There was also the Thai meal D, K and I snuck in, at Misu which really surpassed my expectations and made me very very happy.

It must be a week of gifts because earlier, D got me flowers for the house. Purple ones that I put in a vase on the console, where they’ve lasted more than there usual time, and two long stalks of tuberoses that I stuck in a whiskey bottle.

Friday night had us turning in relatively early, considering the many many nights we’ve stayed up beyond the usual limit our old lady bones usually allow us to. But, it was not meant to be. I got out from under my blanket at 10.45 to get a peek at the pre-eclipse full moon, and eventually we ended up on the terrace, beanbag, cushions, mat and blankets in tow, where the three of us camped out under the moon. Determined to catch the eclipse, but fading away and drifting off to sleep before it actually started. But the near-hour we spent basking in the moonlight, watching bats hover around and the odd sparkle of Venus shining through from behind the heavy cloud cover, was just amazing.

On Saturday morning we said our goodbyes and if I hadn’t had plans to meet D for breakfast, I’d have been very, very bummed roaming around an empty house all by myself. D and I had promised to meet to exchange gifts we’ve been holding on to on a string of endless planned and botched meetings. I got the most delightful gift I have in ages — Kiki de Montparnasse, that I have only lusted over before and never thought to own and a wildly unexpected handwritten note. I’m a sucker for those, and when they bring unexpectedly life-affirming messages, it’s a win win win. Told you it’s a week of gifts, no?

Eventually, I did come home to the full force of the gloom of my two week break (if I were to count ten days in Goa plus the three in Bangalore when we had D and K over!) inevitably ending.

As nice as it was to be at home with VC again, potter about clearing up the house and doing comfortingly mundane things like change the sheets, tend to the piled up laundry and cook a simple meal, I had to fight a strange lethargy that had came over me. It brought with it extra long naps on Saturday and Sunday. And Sunday was spent mostly in a funk — restless and a bit antsy. I attributed it to the effects of the full moon lingering on, but VC also pointed out that this Sunday-evening-gloom seems to be a recurring, weekly thing. I hadn’t realised it, but he is right and I want to try and really get to the bottom of why it is so. I don’t have an office to get to on Monday, the start of a new week per se doesn’t bring me down. So why do Sunday evenings get to me?

After restlessly flitting about not achieving much all day, I decided to cook to get myself together. And it worked. Amma was to arrive from Bombay and had asked for a simple dinner. So I cooked a big pot of dal (for them and for us), a karela sabji that I attempted for the first time, and a masala stir fry of boiled eggs. Despite how out of sync I’ve been with the kitchen — with the sense of routine, of even wanting to cook coming and going in waves — it still does ground me in ways that few other things do.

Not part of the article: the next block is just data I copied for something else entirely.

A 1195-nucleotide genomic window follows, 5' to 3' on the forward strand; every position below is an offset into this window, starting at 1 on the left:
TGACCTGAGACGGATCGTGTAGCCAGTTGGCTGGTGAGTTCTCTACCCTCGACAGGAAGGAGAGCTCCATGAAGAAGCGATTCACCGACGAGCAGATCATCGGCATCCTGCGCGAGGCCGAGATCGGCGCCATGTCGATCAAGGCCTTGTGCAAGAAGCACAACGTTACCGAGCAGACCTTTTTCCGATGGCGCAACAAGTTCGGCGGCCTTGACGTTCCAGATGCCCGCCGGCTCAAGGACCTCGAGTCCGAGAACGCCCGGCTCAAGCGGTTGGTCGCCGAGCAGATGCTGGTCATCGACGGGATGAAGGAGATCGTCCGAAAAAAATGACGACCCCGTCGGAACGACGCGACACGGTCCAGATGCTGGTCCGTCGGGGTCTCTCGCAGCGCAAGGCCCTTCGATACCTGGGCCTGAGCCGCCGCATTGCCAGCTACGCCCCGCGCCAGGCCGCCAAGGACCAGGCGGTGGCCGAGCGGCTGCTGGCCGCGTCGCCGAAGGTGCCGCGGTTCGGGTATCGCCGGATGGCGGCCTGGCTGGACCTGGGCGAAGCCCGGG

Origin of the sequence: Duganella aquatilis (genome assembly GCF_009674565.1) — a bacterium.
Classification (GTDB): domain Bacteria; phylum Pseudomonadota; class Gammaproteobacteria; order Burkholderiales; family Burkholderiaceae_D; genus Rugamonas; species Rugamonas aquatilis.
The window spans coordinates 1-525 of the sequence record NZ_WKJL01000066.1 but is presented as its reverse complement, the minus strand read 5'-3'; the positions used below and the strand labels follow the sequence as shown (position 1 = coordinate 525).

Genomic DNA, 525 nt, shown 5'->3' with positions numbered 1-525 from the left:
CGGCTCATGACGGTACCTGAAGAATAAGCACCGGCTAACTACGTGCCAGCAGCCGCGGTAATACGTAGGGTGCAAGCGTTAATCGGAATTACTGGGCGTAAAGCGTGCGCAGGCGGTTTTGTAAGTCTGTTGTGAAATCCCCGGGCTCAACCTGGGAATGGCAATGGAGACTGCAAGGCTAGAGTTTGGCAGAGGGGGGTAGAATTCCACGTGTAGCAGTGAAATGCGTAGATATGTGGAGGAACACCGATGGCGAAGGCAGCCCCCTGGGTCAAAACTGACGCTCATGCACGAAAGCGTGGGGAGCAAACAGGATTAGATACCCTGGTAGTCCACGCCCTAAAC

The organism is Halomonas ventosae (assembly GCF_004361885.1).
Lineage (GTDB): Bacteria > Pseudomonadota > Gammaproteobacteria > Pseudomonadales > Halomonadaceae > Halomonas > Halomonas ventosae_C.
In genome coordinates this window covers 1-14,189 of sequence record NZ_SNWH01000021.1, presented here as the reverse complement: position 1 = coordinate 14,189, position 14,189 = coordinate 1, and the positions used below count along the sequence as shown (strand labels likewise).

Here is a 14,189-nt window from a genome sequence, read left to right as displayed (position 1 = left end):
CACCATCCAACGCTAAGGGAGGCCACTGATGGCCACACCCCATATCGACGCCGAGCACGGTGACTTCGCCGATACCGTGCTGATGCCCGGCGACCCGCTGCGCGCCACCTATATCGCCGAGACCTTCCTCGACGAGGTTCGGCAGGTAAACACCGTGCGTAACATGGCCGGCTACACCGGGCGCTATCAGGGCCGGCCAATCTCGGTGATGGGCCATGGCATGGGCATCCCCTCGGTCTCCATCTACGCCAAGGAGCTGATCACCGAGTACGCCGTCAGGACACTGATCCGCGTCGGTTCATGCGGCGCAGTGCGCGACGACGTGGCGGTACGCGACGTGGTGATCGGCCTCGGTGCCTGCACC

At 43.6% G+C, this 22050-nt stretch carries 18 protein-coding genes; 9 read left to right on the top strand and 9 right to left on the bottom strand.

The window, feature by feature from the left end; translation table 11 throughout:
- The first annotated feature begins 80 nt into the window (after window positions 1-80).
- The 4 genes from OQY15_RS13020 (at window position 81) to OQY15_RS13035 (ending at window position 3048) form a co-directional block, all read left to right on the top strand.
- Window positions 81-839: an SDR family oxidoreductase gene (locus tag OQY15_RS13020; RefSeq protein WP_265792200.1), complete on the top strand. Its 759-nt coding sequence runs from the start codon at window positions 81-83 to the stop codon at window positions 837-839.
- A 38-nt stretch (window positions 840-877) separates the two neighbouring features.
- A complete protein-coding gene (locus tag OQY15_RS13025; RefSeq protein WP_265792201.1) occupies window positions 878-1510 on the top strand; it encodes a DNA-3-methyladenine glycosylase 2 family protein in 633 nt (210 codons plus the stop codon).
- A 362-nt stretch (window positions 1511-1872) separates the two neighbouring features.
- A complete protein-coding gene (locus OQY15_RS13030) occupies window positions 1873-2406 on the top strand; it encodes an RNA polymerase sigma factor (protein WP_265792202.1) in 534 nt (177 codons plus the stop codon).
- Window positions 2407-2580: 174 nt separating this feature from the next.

I took dinner over to my folks’ to realise that amma had brought back brownies form Theobroma for us. It really has been a week of happy surprises, and a perfect way to turn in. Brownie in my belly and happy in my heart.

Monday has rolled along, and things have slowly slipped back to normalcy. I resumed yoga today. I caught up on emails, received some happy-making ones. Ate a sumptuous meal with my parents, something I had been missing, I realised. And I caught yet another long nap — something is making me really luxuriate with these. And just like that the gloom of the weekend has lifted completely.

One year ago: Bangalore: a graphic novel
Two years ago: Day 211: Interwebzy things

Day 169: Home where my love lies waiting

It’s been over a year since we moved into this home. And yet, so much remains to be done. I’ve alway shad a constantly WIP home, and I realised very early on that I like the idea of a certain kind of home, far more than I like the effort it takes to get me there. So, the wish list is never really ever fully met, the note titled “Home Stuff” on my phone, where I jot down things I’d like to make, buy, add, build for the house grows faster than I can keep up with it, and periodically I got through spots of frustration when I look around and suddenly think, “SHIT! I never made xyz”, “I *still* haven’t got down to putting abc up”, or “Soon, very soon I’ll finish that DIY project I started in 2012”, or some such.